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Three Targets for Welfare Reform
It's time to cut needless red tape and bureaucracy.
Seth Moskowitz has argued in these pages that in order to win back working-class votes, Democrats should focus on legislation “that will tangibly improve the lives of working-class families.” The first few years of Biden’s presidency have been tremendously impactful, passing many landmark pieces of legislation that have done much for the lives of millions of Americans. But it’s true there is still so much more to be done, and plenty of legislation that Democrats should prioritize to improve living conditions in the United States.
Much of this can come in the form of welfare. The United States’ current welfare state is woefully inadequate in dozens of ways, such that even basic low-hanging fruit has the potential to radically improve the lives of millions of Americans. Here are three options for tearing down the red tape and needless bureaucracy inherent in much of our system.
Renew the child tax credit.
The United States’ poverty rate is abjectly shameful by many metrics. It comfortably sits much higher than the majority of comparable first-world countries, including Germany, Canada, and France.
But it doesn’t have to be this way.
One of the most impactful policies from the Biden administration so far was the decision to expand the child tax credit for a year during the Covid pandemic. By giving a few thousand dollars to families every month, America was able to lower its child poverty rate by over a quarter, bringing it down to record lows.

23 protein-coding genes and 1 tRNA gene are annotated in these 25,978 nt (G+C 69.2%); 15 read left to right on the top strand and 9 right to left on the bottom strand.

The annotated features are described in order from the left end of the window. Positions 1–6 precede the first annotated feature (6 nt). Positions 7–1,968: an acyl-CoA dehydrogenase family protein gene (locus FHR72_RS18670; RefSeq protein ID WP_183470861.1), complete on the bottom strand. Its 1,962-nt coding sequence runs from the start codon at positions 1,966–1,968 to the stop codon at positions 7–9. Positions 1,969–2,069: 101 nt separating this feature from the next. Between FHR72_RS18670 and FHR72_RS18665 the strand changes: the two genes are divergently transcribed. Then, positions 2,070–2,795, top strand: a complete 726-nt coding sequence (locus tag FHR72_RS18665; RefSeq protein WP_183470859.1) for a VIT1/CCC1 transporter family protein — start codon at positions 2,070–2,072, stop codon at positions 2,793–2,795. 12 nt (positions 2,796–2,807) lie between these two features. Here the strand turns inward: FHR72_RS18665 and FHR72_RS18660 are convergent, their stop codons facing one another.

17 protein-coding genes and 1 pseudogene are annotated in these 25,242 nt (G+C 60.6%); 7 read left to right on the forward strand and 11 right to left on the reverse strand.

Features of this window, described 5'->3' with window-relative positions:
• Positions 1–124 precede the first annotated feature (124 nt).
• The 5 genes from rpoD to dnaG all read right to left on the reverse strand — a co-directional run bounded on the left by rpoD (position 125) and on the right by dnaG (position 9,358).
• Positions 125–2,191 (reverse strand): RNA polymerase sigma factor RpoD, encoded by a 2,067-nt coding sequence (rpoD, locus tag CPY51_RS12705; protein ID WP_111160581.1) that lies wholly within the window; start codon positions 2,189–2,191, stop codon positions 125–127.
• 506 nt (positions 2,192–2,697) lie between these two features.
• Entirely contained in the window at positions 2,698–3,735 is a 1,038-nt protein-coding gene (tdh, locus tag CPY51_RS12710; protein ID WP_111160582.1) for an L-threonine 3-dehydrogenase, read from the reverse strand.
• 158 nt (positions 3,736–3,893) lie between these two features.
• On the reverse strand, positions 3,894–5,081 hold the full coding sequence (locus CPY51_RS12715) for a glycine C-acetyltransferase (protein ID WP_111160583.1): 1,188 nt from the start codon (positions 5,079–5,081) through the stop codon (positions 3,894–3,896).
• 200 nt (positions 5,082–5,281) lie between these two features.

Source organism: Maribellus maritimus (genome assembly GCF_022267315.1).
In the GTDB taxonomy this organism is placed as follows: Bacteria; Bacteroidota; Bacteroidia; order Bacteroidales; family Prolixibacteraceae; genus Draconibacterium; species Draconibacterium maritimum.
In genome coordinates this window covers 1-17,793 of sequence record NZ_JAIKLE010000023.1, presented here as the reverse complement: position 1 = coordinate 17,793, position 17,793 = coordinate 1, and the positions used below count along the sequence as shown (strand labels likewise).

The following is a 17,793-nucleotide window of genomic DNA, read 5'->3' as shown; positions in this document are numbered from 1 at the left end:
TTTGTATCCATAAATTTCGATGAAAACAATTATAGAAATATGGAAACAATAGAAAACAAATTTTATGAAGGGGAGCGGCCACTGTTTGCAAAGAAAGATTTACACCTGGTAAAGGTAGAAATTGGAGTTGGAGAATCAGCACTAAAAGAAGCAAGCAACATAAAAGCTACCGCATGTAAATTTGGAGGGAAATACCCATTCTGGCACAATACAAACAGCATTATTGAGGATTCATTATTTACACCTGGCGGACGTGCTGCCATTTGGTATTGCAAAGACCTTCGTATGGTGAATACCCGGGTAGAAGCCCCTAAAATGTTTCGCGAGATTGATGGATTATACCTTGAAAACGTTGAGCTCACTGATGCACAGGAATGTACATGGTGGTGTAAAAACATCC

At least… it did, until it abruptly expired a year later. The expanded child tax credit (CTC) was one of the many provisions of the American Rescue Plan, a bill that provided American citizens with much-needed stimulus to help the economy recover. When the CTC expired in early 2022, child poverty in America jumped from 12.1% to 17%, leaving millions of families in poverty once again. The fact of inflation reinforces why it’s so important to make the CTC a permanent feature of our economy: the expansion greatly improved the purchasing power of people most impacted by high prices.